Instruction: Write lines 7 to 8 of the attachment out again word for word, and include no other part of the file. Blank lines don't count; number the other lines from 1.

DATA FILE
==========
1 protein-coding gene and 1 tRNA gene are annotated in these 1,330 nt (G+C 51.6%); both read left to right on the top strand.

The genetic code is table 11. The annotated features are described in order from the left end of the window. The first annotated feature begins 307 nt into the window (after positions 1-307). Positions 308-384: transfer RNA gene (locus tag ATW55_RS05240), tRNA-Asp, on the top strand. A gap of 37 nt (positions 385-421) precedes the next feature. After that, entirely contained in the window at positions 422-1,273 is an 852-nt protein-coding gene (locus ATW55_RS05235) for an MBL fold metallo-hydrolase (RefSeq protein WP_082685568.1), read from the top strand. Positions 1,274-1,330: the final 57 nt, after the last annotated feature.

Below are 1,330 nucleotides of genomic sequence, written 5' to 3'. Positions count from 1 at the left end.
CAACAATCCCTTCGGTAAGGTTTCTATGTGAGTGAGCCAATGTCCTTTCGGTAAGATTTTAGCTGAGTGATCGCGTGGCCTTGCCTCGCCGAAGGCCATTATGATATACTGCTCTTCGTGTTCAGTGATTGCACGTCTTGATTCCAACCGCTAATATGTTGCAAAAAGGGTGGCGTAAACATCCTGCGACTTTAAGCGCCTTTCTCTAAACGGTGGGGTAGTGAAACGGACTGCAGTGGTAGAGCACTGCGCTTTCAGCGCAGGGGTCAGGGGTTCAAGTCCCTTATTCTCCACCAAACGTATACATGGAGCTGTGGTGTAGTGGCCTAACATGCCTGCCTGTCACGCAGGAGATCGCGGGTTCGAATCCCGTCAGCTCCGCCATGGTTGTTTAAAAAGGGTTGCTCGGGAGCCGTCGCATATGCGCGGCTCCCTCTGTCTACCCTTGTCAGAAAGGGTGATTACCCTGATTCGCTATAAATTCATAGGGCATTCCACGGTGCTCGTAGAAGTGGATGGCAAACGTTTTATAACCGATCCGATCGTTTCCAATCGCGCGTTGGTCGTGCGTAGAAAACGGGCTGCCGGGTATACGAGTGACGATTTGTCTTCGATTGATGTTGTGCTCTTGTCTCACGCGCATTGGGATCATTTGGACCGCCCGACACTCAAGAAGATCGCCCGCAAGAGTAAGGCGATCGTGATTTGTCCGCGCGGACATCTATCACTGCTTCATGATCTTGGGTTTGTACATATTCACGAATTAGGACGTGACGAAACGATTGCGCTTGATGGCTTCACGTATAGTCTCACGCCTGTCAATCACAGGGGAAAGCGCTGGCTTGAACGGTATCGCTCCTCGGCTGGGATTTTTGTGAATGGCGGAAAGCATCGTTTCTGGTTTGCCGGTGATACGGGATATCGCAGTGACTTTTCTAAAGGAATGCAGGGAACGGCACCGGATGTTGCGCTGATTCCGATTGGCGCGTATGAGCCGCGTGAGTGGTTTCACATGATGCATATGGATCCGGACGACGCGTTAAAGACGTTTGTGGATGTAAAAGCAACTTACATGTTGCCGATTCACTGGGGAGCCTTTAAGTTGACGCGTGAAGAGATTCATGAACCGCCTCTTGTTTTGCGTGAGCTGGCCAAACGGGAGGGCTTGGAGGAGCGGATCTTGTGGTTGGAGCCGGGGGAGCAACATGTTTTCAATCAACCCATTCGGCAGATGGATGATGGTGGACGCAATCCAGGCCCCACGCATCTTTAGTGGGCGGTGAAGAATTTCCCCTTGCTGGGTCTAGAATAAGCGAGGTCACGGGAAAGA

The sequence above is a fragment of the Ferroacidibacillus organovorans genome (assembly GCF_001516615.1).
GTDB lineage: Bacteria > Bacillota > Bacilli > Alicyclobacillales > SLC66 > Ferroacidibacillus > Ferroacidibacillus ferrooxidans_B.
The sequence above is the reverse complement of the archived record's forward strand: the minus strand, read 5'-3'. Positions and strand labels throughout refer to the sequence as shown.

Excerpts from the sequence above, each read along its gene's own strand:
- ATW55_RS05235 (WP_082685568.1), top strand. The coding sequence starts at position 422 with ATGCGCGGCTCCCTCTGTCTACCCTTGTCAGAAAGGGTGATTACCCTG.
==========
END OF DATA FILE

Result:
The sequence above is the reverse complement of the archived record's forward strand: the minus strand, read 5'-3'. Positions and strand labels throughout refer to the sequence as shown.

Excerpts from the sequence above, each read along its gene's own strand: